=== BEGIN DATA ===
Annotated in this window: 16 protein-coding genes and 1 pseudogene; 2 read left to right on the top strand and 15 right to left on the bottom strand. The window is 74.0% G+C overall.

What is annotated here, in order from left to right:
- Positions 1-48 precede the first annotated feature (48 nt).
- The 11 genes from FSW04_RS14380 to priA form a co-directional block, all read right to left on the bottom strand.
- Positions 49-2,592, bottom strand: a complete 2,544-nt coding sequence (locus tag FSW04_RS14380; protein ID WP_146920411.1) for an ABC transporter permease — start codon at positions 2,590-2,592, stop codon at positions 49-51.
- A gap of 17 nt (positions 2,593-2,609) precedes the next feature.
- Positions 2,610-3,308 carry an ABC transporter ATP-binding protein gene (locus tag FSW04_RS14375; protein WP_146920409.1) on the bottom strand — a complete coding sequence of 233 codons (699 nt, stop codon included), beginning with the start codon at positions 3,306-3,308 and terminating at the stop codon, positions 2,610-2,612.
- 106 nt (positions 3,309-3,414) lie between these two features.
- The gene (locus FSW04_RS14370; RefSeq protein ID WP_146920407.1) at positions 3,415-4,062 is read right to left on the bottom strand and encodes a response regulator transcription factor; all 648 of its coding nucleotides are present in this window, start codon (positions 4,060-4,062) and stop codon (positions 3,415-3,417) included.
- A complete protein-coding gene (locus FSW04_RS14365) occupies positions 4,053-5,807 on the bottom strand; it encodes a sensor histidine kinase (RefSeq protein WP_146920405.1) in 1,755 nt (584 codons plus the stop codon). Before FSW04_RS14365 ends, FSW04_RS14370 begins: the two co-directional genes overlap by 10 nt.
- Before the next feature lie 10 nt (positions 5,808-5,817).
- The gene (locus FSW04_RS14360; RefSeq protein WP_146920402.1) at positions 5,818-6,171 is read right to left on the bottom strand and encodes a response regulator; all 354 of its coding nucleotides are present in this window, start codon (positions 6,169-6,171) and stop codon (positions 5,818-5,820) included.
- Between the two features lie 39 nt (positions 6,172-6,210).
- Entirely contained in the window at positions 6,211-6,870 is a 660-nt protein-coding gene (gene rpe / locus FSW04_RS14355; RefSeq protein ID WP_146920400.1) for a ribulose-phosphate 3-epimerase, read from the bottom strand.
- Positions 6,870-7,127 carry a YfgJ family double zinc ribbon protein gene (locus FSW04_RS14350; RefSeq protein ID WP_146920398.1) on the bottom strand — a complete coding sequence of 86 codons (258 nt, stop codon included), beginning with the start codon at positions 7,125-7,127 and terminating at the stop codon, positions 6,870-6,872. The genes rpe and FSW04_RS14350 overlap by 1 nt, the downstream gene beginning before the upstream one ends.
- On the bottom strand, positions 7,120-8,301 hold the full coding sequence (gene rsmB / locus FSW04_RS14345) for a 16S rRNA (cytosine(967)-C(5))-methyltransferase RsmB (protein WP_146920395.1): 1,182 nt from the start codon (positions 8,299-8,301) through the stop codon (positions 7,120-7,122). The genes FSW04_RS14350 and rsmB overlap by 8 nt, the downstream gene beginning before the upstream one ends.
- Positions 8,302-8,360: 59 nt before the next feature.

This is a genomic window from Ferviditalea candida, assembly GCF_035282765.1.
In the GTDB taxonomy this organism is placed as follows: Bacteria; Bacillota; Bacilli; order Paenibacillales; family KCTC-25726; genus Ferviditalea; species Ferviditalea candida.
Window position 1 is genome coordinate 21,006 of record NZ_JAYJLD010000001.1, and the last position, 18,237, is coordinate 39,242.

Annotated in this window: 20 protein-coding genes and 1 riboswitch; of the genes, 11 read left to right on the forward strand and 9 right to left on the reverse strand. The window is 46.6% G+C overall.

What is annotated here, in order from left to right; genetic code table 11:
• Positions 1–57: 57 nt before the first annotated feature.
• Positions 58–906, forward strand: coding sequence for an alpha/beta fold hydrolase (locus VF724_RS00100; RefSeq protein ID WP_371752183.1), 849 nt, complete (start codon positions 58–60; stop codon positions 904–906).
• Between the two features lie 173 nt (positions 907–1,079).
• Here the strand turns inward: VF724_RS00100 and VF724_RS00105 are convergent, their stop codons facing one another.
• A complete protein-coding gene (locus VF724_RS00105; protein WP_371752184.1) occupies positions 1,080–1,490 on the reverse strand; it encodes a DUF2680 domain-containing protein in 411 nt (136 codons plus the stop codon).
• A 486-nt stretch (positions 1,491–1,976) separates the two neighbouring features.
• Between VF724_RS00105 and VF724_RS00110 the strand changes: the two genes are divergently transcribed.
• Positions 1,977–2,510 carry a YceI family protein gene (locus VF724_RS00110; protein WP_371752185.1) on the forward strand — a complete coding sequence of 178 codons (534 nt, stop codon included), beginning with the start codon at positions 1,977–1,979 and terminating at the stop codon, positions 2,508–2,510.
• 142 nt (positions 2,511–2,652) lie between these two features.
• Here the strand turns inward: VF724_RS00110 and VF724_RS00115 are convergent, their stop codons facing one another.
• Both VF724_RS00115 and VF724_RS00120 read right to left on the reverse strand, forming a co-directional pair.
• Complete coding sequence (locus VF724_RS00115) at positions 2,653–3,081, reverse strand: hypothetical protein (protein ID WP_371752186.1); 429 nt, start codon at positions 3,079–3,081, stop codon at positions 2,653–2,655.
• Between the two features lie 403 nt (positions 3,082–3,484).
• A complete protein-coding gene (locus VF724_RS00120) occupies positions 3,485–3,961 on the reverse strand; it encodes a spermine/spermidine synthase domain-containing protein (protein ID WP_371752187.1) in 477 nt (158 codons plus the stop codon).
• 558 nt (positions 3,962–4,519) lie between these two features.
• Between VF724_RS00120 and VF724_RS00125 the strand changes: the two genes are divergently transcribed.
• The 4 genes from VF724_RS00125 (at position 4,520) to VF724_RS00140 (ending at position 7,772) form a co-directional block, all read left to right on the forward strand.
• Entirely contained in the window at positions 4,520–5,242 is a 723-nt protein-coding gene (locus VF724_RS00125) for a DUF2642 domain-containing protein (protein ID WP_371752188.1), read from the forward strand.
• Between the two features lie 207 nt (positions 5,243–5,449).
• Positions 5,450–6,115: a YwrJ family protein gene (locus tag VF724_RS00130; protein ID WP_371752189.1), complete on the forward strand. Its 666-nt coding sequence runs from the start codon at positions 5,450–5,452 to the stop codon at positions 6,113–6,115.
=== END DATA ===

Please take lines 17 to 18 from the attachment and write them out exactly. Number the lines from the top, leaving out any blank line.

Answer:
- Positions 8,302-8,360: 59 nt before the next feature.

This is a genomic window from Ferviditalea candida, assembly GCF_035282765.1.